Barcelona brothers José and David Muñoz are at the top of the class of young, world-music-oriented musicians who have taken the centuries-old flamenco genre into new musical realms. On their second major-label recording (after 2001's self-titled Estopa
), they perfect their riveting and rousing blend of rock, Caribbean, and Spanish styles. They mix Cuban backbeats with flamenco on the festive "Vino Tinto," and imbue "Jardin del Olvido" with a Texas-twanged country vibe. "El Blade," a new version of a track entitled "La Raja de Tu Falda," cuts like a hip-hop-honed knife, while "Te Vi Te Vi" rings with gypsy-fied vocal strains and "Nasio Pa la Alegria" rolls with a reggae-friendly bounce. Estopa sing about love, food, sin, and sex. It is, after all, a rock band, but with sabor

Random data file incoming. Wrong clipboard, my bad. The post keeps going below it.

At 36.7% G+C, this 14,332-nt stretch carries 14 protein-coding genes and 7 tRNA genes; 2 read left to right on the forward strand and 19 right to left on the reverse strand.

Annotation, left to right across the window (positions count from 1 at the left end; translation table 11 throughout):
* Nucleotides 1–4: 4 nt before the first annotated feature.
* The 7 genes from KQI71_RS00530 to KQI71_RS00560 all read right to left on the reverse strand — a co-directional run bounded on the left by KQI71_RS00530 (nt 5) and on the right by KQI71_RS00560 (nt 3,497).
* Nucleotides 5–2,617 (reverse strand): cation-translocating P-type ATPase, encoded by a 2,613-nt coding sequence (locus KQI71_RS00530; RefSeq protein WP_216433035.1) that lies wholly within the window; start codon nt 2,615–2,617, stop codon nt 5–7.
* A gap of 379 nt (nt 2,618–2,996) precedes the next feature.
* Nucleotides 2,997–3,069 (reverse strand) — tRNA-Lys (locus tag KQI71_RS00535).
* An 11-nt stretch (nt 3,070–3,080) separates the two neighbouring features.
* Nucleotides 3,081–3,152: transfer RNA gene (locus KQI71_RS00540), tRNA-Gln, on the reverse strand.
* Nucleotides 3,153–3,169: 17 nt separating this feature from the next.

. Eugene Holley, Jr.